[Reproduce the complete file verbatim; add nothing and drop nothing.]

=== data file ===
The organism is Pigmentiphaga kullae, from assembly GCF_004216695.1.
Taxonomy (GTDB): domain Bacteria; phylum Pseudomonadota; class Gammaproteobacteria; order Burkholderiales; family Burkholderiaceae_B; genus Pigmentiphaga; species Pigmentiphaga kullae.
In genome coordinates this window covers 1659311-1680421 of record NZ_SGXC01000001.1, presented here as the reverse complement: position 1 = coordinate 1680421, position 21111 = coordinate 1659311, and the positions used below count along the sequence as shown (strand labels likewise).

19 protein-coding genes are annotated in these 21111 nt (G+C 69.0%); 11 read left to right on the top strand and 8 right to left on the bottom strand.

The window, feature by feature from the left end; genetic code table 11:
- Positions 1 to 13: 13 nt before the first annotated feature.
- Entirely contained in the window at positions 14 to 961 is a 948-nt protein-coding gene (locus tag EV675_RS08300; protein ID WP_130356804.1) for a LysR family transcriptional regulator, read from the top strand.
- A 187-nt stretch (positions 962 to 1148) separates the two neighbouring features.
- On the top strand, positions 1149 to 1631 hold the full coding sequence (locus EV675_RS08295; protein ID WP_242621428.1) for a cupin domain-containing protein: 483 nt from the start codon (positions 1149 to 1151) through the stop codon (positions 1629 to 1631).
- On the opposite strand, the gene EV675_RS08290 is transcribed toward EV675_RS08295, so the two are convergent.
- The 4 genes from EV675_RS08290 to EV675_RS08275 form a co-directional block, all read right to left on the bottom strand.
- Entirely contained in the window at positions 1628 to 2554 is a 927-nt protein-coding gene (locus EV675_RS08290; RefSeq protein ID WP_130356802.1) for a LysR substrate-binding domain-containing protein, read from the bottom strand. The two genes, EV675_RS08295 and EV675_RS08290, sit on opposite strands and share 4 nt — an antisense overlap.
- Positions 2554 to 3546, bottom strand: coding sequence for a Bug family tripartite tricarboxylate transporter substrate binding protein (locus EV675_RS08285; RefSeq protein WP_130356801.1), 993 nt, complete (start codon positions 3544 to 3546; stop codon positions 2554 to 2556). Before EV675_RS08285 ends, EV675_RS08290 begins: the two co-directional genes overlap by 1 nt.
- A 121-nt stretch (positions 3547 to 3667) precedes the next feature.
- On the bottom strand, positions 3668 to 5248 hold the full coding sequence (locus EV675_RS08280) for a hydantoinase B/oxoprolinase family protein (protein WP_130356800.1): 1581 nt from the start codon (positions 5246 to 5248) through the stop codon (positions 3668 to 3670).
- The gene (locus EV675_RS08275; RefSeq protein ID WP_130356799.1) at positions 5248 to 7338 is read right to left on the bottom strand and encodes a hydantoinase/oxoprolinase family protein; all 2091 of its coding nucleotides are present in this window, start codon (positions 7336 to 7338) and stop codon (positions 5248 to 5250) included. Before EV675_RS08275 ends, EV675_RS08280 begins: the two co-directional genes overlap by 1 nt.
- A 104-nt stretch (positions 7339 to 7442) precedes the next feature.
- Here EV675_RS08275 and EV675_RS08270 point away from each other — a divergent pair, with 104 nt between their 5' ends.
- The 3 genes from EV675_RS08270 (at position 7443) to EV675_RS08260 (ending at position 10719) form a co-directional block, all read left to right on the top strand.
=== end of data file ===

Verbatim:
The organism is Pigmentiphaga kullae, from assembly GCF_004216695.1.
Taxonomy (GTDB): domain Bacteria; phylum Pseudomonadota; class Gammaproteobacteria; order Burkholderiales; family Burkholderiaceae_B; genus Pigmentiphaga; species Pigmentiphaga kullae.
In genome coordinates this window covers 1659311-1680421 of record NZ_SGXC01000001.1, presented here as the reverse complement: position 1 = coordinate 1680421, position 21111 = coordinate 1659311, and the positions used below count along the sequence as shown (strand labels likewise).

19 protein-coding genes are annotated in these 21111 nt (G+C 69.0%); 11 read left to right on the top strand and 8 right to left on the bottom strand.

The window, feature by feature from the left end; genetic code table 11:
- Positions 1 to 13: 13 nt before the first annotated feature.
- Entirely contained in the window at positions 14 to 961 is a 948-nt protein-coding gene (locus tag EV675_RS08300; protein ID WP_130356804.1) for a LysR family transcriptional regulator, read from the top strand.
- A 187-nt stretch (positions 962 to 1148) separates the two neighbouring features.
- On the top strand, positions 1149 to 1631 hold the full coding sequence (locus EV675_RS08295; protein ID WP_242621428.1) for a cupin domain-containing protein: 483 nt from the start codon (positions 1149 to 1151) through the stop codon (positions 1629 to 1631).
- On the opposite strand, the gene EV675_RS08290 is transcribed toward EV675_RS08295, so the two are convergent.
- The 4 genes from EV675_RS08290 to EV675_RS08275 form a co-directional block, all read right to left on the bottom strand.
- Entirely contained in the window at positions 1628 to 2554 is a 927-nt protein-coding gene (locus EV675_RS08290; RefSeq protein ID WP_130356802.1) for a LysR substrate-binding domain-containing protein, read from the bottom strand. The two genes, EV675_RS08295 and EV675_RS08290, sit on opposite strands and share 4 nt — an antisense overlap.
- Positions 2554 to 3546, bottom strand: coding sequence for a Bug family tripartite tricarboxylate transporter substrate binding protein (locus EV675_RS08285; RefSeq protein WP_130356801.1), 993 nt, complete (start codon positions 3544 to 3546; stop codon positions 2554 to 2556). Before EV675_RS08285 ends, EV675_RS08290 begins: the two co-directional genes overlap by 1 nt.
- A 121-nt stretch (positions 3547 to 3667) precedes the next feature.
- On the bottom strand, positions 3668 to 5248 hold the full coding sequence (locus EV675_RS08280) for a hydantoinase B/oxoprolinase family protein (protein WP_130356800.1): 1581 nt from the start codon (positions 5246 to 5248) through the stop codon (positions 3668 to 3670).
- The gene (locus EV675_RS08275; RefSeq protein ID WP_130356799.1) at positions 5248 to 7338 is read right to left on the bottom strand and encodes a hydantoinase/oxoprolinase family protein; all 2091 of its coding nucleotides are present in this window, start codon (positions 7336 to 7338) and stop codon (positions 5248 to 5250) included. Before EV675_RS08275 ends, EV675_RS08280 begins: the two co-directional genes overlap by 1 nt.
- A 104-nt stretch (positions 7339 to 7442) precedes the next feature.
- Here EV675_RS08275 and EV675_RS08270 point away from each other — a divergent pair, with 104 nt between their 5' ends.
- The 3 genes from EV675_RS08270 (at position 7443) to EV675_RS08260 (ending at position 10719) form a co-directional block, all read left to right on the top strand.